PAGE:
Sometimes good musicianship goes right over my head. I know I’ve heard Seiji Ozawa’s Stravinsky prior to receiving this High Performance CD (09026-63311-2; 69:27), but it didn’t make much of an impression on me until now. He recorded Petrushka with the Boston Symphony Orchestra in 1969 (Michael Tilson Thomas was the pianist). The Rite of Spring and Fireworks were recorded in the previous year with the Chicago Symphony Orchestra. Brisk tempos and brittle rhythms make for a Petrushka that’s enjoyably objective and unsentimental. (Curiously, Ozawa misses the drum tattoo between Scenes I and II.) Ozawa’s Rite is emotionally powerful, yet the over­all impression it gives is one of chamber-music-like transparency. The High Performance technolo­gy plays no small part in convincing me that both of these recordings belong at the top of their respective piles.


Now it is easy to appreciate the extreme care Ozawa obviously took in preparing these works down to the last detail for RCA’s microphones. Spontaneous musicianship notwith­standing, nothing has been left to chance. The warmth of the analog originals is equally apparent. and marrying it to digital clarity and dynamic responsiveness results in sound that should gratify any audiophile. Fireworks, Stravinsky’s tasty morsel of Rimskiana, is surprisingly elusive on disc, and Ozawa’s Chicago recording, also taped in 1968, remains the finest I’ve ever heard. Its appearance on High Performance is similarly blessed with excellent sound.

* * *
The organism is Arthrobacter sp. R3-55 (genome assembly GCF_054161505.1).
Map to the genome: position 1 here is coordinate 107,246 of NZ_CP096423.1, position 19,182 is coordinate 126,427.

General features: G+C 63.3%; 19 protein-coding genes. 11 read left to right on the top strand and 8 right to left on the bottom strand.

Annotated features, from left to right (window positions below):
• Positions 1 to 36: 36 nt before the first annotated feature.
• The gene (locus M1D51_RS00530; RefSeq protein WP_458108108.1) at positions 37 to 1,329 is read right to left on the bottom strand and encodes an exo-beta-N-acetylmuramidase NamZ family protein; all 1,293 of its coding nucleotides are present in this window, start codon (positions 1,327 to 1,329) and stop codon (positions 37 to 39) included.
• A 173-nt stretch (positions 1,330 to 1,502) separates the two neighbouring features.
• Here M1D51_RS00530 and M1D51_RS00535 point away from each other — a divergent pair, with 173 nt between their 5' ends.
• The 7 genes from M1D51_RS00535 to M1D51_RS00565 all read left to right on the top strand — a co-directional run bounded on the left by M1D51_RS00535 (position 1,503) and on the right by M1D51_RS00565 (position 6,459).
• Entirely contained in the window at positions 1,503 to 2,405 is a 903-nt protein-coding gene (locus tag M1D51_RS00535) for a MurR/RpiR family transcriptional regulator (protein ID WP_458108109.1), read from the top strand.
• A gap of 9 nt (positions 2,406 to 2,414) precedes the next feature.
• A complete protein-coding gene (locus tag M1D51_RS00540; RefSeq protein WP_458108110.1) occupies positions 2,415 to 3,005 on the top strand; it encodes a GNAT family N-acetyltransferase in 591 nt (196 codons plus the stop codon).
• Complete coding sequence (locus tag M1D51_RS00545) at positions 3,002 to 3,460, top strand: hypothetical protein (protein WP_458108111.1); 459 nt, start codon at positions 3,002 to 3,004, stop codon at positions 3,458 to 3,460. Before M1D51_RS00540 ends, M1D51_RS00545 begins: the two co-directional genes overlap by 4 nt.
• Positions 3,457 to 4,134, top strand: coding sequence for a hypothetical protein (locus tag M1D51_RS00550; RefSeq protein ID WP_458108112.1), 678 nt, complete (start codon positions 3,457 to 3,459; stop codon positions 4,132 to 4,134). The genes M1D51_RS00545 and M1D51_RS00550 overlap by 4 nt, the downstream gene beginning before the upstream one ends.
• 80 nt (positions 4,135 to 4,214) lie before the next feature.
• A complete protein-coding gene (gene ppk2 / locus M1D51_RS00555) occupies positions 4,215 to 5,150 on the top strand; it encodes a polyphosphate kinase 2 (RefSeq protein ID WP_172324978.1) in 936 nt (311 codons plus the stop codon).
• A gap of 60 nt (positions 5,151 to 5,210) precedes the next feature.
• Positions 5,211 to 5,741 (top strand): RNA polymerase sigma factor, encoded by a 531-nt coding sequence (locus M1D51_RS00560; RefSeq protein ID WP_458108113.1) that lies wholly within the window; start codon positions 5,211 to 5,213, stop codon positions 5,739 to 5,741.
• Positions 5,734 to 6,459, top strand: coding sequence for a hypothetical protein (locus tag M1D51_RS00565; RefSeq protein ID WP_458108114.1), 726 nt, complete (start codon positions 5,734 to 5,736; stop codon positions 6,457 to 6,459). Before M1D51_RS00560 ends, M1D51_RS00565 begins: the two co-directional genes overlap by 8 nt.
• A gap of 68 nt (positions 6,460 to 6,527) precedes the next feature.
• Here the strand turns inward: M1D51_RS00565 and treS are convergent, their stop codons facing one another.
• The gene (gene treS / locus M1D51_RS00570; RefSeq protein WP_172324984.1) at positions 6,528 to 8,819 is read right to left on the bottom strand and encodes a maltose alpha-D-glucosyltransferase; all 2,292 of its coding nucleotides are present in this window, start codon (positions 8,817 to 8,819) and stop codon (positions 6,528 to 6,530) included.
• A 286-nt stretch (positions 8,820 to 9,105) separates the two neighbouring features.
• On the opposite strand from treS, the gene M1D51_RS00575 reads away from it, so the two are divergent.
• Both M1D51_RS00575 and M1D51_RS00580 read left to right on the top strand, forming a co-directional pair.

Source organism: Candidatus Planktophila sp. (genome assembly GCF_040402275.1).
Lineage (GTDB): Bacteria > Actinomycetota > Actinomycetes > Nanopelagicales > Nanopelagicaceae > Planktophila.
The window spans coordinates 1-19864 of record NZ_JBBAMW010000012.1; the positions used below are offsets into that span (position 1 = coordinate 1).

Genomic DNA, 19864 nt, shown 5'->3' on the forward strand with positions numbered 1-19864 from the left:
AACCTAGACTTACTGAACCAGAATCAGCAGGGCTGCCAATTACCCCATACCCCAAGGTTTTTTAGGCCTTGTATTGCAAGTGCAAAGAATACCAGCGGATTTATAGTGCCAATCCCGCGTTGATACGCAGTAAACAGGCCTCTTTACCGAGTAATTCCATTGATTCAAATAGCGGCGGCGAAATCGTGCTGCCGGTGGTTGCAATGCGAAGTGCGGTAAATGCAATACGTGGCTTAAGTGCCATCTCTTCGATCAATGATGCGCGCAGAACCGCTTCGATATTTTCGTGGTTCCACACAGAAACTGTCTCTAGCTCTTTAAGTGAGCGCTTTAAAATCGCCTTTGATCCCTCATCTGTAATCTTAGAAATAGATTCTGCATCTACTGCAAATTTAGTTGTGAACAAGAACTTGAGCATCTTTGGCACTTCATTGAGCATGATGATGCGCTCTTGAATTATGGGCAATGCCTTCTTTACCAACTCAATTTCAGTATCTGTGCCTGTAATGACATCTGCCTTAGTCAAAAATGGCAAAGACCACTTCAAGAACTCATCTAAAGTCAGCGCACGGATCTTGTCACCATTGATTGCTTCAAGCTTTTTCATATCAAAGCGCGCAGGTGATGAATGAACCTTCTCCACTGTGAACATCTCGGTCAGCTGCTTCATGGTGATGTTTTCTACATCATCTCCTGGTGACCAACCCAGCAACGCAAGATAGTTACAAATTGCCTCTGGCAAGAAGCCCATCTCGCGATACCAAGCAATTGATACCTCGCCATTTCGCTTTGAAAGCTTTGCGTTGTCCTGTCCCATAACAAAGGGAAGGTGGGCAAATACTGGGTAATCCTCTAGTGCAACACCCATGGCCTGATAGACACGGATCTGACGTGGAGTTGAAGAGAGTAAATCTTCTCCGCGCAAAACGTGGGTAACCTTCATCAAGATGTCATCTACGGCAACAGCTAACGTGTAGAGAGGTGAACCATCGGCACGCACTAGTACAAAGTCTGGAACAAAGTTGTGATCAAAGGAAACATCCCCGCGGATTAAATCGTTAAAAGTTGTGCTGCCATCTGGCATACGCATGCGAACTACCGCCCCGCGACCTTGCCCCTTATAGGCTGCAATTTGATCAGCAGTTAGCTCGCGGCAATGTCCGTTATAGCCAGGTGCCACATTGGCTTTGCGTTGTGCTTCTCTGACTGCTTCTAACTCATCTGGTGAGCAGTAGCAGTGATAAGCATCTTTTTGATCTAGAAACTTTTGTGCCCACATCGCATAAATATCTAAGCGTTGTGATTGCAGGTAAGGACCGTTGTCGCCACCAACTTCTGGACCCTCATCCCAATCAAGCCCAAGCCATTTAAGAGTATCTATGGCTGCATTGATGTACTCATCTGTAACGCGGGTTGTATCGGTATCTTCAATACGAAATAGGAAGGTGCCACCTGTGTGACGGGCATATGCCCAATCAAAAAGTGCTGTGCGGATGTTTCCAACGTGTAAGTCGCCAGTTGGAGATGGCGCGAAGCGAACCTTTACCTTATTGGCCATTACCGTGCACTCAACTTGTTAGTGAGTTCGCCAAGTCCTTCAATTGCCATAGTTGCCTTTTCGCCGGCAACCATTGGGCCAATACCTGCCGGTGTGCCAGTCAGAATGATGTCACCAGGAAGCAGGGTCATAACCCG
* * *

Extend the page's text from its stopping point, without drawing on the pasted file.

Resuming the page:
As another demonstration of how the quality of the recorded sound can have an impact on the perceived quality of the musicianship itself, take the example of “Great Scenes from Porgy and Bess” (09026-63312-2; 47:49), which features the singing of Leontyne Price, William Warfield, and McHenry Boatwright. To be honest, I had found this recording to be less than the sum of its pieces. until now. The earlier RCA Victor Gold Seal CD was bland. It seemed to drain the life from the singing, which came across as operatic but not dramatic. What a surprise, then, to reac­quaint myself with this 26-year-old recording on a High Performance CD, and to find it vital and immensely involving. The only thing to regret is that more music wasn’t recorded. If that had been the case, however, then probably we wouldn’t have had a chance to hear Price singing songs from three different roles in the opera: Clara, Serena, and Bess. Her scene with Boatwright’s Crown is electrifying. William Warfield’s Porgy is no less fine, and John W. Bubbles is a seductive Sportin’ Life; never mind the happy dust: Bess doesn’t have a chance after hearing him sing “There’s a Boat that’s Leavin’ Soon for New York .” Skitch Henderson leads the RCA Victor Orchestra and Chorus with three parts Broadway to two parts Metropolitan Opera, but that’s fine with me, because this approach pays dividends. Johnson’s and reissue-engineer Michael Drexler’s hard work has literally transformed this recording back into a showpiece of glorious voices, committed drama, and thrilling recorded sound. Even if you’ve known earlier incarnations of it, you owe to yourself to acquire this one—it’s that good.